Park Geun-hye’s ruling party strong at local elections despite South Korean ferry disaster | South China Morning Post
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  • Feb 28, 2015
  • Updated: 7:52am
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Park Geun-hye’s ruling party strong at local elections despite South Korean ferry disaster

Local election results show little sign of a feared backlash over Sewol ferry disaster

PUBLISHED : Thursday, 05 June, 2014, 9:50am
UPDATED : Friday, 06 June, 2014, 4:23am

South Korea's ruling party breathed a sigh of relief yesterday after a stronger-than-expected showing in local elections seen as a referendum on President Park Geun-hye's handling of April's deadly ferry disaster.

Despite fears of a voter backlash, Park's New Frontier Party managed to win eight of the 17 main contests for city mayors and provincial governors.

The main opposition New Politics Alliance for Democracy, which had urged voters to show their anger over Park's response to the Sewol tragedy, took nine.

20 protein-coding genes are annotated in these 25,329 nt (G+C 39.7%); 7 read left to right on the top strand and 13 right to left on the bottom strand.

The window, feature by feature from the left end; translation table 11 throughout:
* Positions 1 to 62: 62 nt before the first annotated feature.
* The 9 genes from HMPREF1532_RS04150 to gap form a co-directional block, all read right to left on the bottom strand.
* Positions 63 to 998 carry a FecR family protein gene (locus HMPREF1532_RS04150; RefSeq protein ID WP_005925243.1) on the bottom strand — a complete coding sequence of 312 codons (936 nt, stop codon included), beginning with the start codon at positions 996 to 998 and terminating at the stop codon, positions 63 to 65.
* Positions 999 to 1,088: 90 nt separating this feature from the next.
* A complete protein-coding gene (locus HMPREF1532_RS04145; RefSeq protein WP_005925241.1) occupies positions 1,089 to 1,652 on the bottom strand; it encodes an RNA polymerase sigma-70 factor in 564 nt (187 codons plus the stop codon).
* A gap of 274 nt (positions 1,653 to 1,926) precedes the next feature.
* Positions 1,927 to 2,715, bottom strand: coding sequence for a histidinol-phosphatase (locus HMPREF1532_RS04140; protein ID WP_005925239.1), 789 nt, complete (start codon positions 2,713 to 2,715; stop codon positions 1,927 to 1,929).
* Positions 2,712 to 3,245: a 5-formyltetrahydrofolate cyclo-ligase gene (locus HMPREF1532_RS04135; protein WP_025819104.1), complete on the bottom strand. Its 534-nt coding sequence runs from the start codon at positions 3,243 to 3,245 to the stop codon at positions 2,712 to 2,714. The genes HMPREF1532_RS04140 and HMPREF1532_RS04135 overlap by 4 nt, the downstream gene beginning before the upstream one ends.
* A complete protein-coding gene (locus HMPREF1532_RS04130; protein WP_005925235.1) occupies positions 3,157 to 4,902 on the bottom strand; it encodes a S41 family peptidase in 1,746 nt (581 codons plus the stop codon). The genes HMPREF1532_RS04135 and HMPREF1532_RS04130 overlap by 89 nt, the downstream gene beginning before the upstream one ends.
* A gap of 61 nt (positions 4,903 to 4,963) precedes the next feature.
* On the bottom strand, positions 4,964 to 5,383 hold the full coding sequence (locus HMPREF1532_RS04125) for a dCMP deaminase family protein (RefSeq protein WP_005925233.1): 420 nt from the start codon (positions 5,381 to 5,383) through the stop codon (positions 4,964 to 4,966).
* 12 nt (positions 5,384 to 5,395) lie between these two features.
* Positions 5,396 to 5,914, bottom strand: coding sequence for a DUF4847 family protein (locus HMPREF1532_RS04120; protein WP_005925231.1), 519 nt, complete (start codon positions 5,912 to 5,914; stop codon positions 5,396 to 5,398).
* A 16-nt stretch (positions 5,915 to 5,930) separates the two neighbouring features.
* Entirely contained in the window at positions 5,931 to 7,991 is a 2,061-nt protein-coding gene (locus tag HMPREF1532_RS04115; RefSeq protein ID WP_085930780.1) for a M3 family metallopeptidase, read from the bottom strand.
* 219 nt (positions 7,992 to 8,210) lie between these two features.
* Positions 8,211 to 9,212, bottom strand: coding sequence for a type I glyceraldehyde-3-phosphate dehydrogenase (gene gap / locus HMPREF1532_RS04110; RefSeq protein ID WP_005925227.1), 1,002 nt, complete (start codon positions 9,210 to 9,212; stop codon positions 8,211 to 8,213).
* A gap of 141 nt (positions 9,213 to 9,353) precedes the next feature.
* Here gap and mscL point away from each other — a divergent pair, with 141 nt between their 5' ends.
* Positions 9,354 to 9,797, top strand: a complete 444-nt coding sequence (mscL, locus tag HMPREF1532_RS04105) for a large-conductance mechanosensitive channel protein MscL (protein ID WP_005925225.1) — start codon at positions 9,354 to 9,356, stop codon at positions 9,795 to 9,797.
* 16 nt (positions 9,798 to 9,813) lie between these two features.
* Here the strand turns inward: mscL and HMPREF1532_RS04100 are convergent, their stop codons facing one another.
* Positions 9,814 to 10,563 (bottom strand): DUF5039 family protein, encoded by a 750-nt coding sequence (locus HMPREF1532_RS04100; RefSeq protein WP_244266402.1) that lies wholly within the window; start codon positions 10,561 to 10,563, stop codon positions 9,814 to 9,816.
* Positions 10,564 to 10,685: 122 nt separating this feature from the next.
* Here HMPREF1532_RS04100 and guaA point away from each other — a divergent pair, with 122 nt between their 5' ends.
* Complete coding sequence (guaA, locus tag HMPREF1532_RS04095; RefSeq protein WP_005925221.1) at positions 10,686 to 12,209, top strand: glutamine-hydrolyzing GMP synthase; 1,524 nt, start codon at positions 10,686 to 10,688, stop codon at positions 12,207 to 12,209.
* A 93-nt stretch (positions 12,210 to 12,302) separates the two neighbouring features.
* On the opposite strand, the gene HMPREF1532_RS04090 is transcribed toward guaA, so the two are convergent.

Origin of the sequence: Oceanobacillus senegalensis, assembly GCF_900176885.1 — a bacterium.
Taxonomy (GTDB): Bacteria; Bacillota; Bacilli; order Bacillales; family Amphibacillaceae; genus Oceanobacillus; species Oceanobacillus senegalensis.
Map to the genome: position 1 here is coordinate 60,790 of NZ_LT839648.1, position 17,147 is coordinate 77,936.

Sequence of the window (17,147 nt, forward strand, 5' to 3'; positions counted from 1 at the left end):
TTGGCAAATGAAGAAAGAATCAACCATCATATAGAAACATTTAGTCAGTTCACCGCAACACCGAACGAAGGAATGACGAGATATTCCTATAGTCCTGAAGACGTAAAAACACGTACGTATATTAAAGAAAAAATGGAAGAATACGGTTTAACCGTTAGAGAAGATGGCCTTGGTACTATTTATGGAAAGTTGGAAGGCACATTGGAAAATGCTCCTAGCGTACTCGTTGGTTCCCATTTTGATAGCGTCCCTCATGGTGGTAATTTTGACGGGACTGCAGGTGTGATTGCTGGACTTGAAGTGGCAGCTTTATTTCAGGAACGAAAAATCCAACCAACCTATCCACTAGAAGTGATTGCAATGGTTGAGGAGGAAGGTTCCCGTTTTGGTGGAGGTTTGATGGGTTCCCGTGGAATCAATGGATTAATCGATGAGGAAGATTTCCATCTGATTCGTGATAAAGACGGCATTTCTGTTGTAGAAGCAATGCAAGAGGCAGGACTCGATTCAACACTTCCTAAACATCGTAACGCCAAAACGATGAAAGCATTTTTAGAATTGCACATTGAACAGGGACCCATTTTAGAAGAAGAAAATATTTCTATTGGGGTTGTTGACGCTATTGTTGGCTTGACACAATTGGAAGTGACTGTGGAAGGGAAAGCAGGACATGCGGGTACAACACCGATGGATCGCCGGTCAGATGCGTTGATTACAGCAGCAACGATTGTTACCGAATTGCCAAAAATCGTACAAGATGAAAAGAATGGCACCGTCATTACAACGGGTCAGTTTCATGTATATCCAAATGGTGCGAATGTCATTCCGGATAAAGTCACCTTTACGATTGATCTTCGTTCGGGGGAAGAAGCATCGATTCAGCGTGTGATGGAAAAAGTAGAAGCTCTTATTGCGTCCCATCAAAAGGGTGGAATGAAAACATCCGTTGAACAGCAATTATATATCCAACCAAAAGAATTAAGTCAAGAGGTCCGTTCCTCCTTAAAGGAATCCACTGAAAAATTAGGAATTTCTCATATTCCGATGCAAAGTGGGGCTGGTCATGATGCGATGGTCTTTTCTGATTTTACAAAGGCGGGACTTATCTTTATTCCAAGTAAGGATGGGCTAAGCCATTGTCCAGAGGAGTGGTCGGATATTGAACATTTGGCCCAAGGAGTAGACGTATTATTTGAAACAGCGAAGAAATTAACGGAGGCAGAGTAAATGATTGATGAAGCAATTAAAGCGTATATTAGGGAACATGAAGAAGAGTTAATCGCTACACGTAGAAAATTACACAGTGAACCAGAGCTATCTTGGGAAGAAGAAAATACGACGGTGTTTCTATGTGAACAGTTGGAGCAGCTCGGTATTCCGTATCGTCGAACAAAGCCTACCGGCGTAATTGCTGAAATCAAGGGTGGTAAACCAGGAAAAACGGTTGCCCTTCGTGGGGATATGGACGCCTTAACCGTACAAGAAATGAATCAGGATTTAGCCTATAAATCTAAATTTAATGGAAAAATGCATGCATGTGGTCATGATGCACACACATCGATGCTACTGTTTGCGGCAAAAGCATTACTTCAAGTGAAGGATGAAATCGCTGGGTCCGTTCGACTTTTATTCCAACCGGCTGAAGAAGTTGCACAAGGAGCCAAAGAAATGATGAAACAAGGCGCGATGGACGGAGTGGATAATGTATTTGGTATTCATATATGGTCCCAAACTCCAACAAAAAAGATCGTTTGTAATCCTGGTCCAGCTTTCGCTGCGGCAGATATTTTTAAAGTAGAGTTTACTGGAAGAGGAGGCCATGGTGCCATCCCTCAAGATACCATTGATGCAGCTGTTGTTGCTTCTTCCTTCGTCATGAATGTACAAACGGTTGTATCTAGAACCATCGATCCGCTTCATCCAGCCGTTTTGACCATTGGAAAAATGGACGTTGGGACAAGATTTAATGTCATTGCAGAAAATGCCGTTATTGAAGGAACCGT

"I don't think either side can really claim much of a victory," said Choi Jin, head of the Institute for Presidential Leadership.

"The opposition was hoping for more, but given Park's high ratings before the Sewol disaster, it's still done better than it would have expected two months ago."

Park's administration was sharply criticised over the disaster, and the polls were the first real chance to measure the political impact on a national level.

As well as retaining posts in its traditional regional strongholds, Park's party managed to win a number of key contests in Incheon city and Gyeonggi province.

"We put up a good defence even in the midst of the Sewol disaster," party secretary general Yoon Sang-hyun said.

The high popularity ratings Park has enjoyed since taking in office in February last year have been hammered by the sinking of the Sewol on April 16.

Initial investigations exposed a culture of institutional negligence, greed and incompetence that contributed to the scale of the tragedy, most of whose victims were schoolchildren.

These problems have roots stretching back decades, but Park and her officials became a default focus for much of the public grief and anti-establishment anger.

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